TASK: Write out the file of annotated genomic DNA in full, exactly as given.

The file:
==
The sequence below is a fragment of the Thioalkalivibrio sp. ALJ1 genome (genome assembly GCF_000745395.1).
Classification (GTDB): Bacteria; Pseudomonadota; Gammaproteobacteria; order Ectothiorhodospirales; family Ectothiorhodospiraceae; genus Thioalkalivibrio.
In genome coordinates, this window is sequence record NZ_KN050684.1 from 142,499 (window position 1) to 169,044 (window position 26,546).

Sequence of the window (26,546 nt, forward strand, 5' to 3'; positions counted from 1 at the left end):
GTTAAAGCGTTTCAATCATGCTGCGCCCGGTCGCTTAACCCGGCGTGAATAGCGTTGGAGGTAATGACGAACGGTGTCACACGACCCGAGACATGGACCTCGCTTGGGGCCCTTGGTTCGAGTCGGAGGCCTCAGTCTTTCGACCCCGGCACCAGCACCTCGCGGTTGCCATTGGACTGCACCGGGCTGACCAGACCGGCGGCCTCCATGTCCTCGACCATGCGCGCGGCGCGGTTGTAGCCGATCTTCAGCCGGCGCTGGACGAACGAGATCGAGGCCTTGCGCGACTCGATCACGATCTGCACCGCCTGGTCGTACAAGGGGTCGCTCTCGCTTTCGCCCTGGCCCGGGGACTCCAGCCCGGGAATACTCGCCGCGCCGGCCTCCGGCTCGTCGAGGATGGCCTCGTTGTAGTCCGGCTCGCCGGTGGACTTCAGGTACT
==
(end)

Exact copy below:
The sequence below is a fragment of the Thioalkalivibrio sp. ALJ1 genome (genome assembly GCF_000745395.1).
Classification (GTDB): Bacteria; Pseudomonadota; Gammaproteobacteria; order Ectothiorhodospirales; family Ectothiorhodospiraceae; genus Thioalkalivibrio.
In genome coordinates, this window is sequence record NZ_KN050684.1 from 142,499 (window position 1) to 169,044 (window position 26,546).

Sequence of the window (26,546 nt, forward strand, 5' to 3'; positions counted from 1 at the left end):
GTTAAAGCGTTTCAATCATGCTGCGCCCGGTCGCTTAACCCGGCGTGAATAGCGTTGGAGGTAATGACGAACGGTGTCACACGACCCGAGACATGGACCTCGCTTGGGGCCCTTGGTTCGAGTCGGAGGCCTCAGTCTTTCGACCCCGGCACCAGCACCTCGCGGTTGCCATTGGACTGCACCGGGCTGACCAGACCGGCGGCCTCCATGTCCTCGACCATGCGCGCGGCGCGGTTGTAGCCGATCTTCAGCCGGCGCTGGACGAACGAGATCGAGGCCTTGCGCGACTCGATCACGATCTGCACCGCCTGGTCGTACAAGGGGTCGCTCTCGCTTTCGCCCTGGCCCGGGGACTCCAGCCCGGGAATACTCGCCGCGCCGGCCTCCGGCTCGTCGAGGATGGCCTCGTTGTAGTCCGGCTCGCCGGTGGACTTCAGGTACT